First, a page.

This century-old church in Holborn is a reminder of anti-catholic protests and a street widening programme to sweep away slumps.

It’s quite an easy church to miss, being next to Holborn tube station and in the incredibly crowded street something you hurry past, but being a Catholic church, the doors are almost always open to pop in for a break, or to take a look.

The church however is a successor to a much older building that used to be just down the road.

We find ourselves heading back to the time of King James II, who granted land next to Lincoln’s Inn to Franciscan priests, which was a controversial move in a strongly Protestant country. When the Glorious Revolution dumped King James II and England went Dutch, the Franciscan chapel was destroyed by anti-papist riots.

By 1700 though, the site was occupied by the Portuguese embassy, and later following a land swap by the Duke of Savoy, it became known as the Sardinian Embassy Chapel. A grand building was erected on the site in the 1760s which was to become one of the main sites of Catholic worship in London.

Although inside an Embassy, the notion of embassies being legally separate from their host country didn’t apply at the time, and English Catholics trying to get to the embassy to pray could be arrested, or worse if there was a riot, as happened a number of times.

Wrecked by the Gordon Riots of 1780, it was rebuilt, but by then the Sardinian ambassador was looking to move, and now that Catholic worship was no longer illegal, it was possible for the chapel to remain active when the embassy closed.

In 1852 the chapel became a mission church, dedicated to St Anselm, with the additional dedication to St Cecilia following in 1866.

But it wasn’t to last long as a church, as the area was full of short narrow streets and Edwardian plans for the Kingsway were to clear away all the old and replace them with the grand road we have today. The old church was in the way and scheduled for demolition, but in compensation, they were able to get land nearby and in 1909 the current Church of St Anselm and St Cecilia opened its doors.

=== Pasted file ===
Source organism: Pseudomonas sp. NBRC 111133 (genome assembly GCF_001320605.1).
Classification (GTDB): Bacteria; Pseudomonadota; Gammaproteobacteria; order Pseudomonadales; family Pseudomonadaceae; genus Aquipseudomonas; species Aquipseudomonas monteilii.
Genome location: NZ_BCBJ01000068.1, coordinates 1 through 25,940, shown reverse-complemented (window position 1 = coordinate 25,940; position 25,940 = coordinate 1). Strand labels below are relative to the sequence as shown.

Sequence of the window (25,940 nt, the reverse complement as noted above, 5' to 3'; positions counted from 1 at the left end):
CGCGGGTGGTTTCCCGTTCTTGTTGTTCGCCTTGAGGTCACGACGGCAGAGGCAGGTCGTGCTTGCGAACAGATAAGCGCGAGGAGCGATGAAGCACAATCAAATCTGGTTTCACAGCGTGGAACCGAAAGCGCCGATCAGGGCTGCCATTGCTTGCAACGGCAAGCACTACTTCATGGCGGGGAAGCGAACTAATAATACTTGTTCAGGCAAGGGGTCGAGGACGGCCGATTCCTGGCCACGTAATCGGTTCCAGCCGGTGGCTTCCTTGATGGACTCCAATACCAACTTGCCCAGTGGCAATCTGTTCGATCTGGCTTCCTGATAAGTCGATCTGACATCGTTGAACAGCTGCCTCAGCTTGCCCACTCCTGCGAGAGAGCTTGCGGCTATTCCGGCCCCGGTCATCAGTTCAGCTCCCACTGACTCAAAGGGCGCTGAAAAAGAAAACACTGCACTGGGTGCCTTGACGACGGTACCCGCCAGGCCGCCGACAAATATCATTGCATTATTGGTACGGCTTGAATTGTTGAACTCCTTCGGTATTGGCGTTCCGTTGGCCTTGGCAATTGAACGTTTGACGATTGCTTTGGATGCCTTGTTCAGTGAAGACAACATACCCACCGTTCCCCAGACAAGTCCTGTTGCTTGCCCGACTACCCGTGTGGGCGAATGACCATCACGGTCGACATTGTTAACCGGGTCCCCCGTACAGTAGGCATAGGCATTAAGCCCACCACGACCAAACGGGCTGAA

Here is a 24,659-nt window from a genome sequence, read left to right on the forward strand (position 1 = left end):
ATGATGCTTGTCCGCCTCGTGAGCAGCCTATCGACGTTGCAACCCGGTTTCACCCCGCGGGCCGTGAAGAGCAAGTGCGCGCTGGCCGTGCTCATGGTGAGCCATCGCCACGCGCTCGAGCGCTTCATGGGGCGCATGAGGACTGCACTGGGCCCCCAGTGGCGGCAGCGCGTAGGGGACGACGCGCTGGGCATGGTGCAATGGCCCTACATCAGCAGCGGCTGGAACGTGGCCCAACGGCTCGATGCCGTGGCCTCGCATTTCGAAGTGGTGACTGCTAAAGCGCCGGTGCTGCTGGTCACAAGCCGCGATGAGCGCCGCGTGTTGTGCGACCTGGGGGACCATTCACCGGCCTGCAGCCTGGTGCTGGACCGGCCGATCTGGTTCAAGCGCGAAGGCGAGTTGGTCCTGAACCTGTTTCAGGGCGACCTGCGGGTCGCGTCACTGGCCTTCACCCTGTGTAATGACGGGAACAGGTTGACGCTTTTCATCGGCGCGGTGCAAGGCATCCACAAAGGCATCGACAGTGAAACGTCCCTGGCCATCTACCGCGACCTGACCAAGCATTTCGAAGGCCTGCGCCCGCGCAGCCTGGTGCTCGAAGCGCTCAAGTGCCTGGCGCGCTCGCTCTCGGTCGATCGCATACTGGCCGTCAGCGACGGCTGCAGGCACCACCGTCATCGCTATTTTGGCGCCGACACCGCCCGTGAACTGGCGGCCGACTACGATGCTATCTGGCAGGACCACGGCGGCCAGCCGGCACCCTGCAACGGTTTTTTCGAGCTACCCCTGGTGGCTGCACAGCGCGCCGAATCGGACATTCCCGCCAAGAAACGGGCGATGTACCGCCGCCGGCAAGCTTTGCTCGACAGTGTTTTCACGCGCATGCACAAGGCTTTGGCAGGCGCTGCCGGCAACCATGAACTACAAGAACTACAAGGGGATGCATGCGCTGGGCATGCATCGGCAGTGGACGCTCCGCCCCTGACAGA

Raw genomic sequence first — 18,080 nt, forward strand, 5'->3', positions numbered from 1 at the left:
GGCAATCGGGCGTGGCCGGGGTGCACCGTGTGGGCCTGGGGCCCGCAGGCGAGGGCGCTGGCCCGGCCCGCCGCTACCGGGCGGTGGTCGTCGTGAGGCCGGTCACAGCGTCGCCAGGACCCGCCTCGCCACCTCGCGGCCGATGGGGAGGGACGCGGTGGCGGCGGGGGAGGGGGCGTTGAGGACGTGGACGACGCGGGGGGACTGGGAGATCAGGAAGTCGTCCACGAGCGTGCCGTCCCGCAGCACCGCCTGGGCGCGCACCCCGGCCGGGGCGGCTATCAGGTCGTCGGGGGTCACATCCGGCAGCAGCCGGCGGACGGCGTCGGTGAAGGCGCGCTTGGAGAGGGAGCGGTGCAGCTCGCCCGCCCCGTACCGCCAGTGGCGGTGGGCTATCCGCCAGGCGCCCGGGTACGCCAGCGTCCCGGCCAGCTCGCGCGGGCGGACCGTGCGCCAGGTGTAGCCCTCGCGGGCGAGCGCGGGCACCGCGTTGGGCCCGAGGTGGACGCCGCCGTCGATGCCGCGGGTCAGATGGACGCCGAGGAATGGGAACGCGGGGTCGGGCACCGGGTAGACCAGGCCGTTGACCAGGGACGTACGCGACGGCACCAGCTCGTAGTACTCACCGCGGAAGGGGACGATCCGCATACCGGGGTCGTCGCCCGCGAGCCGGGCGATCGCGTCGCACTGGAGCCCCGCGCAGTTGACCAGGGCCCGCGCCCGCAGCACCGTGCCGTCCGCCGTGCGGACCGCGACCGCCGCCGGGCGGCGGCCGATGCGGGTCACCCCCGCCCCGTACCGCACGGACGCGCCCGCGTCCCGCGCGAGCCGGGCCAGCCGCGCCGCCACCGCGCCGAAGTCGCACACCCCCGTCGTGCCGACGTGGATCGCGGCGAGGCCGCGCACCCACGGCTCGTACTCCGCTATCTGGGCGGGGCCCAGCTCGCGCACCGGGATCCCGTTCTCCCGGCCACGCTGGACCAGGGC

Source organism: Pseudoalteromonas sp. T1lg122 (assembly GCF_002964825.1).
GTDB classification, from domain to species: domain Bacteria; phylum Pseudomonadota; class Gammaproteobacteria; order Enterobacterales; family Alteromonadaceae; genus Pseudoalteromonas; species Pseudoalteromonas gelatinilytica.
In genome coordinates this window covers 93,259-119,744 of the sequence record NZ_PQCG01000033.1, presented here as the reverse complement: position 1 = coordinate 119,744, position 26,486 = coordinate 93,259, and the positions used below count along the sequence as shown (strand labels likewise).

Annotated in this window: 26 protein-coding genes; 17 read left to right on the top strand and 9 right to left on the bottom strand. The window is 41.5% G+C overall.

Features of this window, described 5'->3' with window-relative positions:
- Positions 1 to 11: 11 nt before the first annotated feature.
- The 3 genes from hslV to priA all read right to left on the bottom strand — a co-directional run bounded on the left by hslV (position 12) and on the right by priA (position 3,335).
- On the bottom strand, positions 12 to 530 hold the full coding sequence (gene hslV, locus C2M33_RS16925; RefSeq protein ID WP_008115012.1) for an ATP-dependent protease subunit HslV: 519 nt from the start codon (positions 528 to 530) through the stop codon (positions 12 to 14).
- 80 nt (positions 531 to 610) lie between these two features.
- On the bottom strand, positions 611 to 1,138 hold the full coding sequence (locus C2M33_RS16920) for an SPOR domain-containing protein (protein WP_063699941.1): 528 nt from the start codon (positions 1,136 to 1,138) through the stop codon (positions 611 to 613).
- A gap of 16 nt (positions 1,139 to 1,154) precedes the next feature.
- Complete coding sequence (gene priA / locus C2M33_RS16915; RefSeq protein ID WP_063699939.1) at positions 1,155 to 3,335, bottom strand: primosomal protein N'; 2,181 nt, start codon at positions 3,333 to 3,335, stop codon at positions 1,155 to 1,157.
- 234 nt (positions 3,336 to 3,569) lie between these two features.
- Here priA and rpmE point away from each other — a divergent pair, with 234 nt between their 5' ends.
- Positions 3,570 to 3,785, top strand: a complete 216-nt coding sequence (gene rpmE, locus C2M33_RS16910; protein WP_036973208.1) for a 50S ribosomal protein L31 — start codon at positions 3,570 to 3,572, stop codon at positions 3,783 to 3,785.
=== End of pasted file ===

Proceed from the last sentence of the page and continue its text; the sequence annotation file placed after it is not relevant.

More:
The present Church of St Anselm and St Cæcilia preserves some of the architectural styles of the old Chapel. In addition, it contains some striking reminders of the former Sardinian Chapel.

Several furnishings in the present church were brought from the old one, including the oval marble font with mahogany cover, the organ of 1857, the arms of the House of Savoy, the large painting of the Deposition, and in the south aisle the sarcophagus-shaped Lady Altar.

Outside, the building looks like a typical Edwardian stone-fronted building that adorns Kingsway, and I would say that by Catholic standards, the interior is also quite plain. However, it has the usual trappings of many altars to worship at, including one devoted to Thomas Moore (of King Henry the Beheader fame).

There’s a slight oddity in how the interior is laid out, with blocked-off arches on one side and open arches on the other, almost as if an unfinished extension is planned, even though that would not have been possible.

As I was in, two people were using the church for its official function, one blogger was taking photos, and one dog was sniffing around the blogger’s legs.


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  1. Jonathan Wadman says:

    This presumably explains the naming of Portugal Street and Sardinia Street.

  2. MiceElf says:

    Thank you for this. I’ve retweeted on my parish church account as I suspect not many Catholics are familiar with this church.

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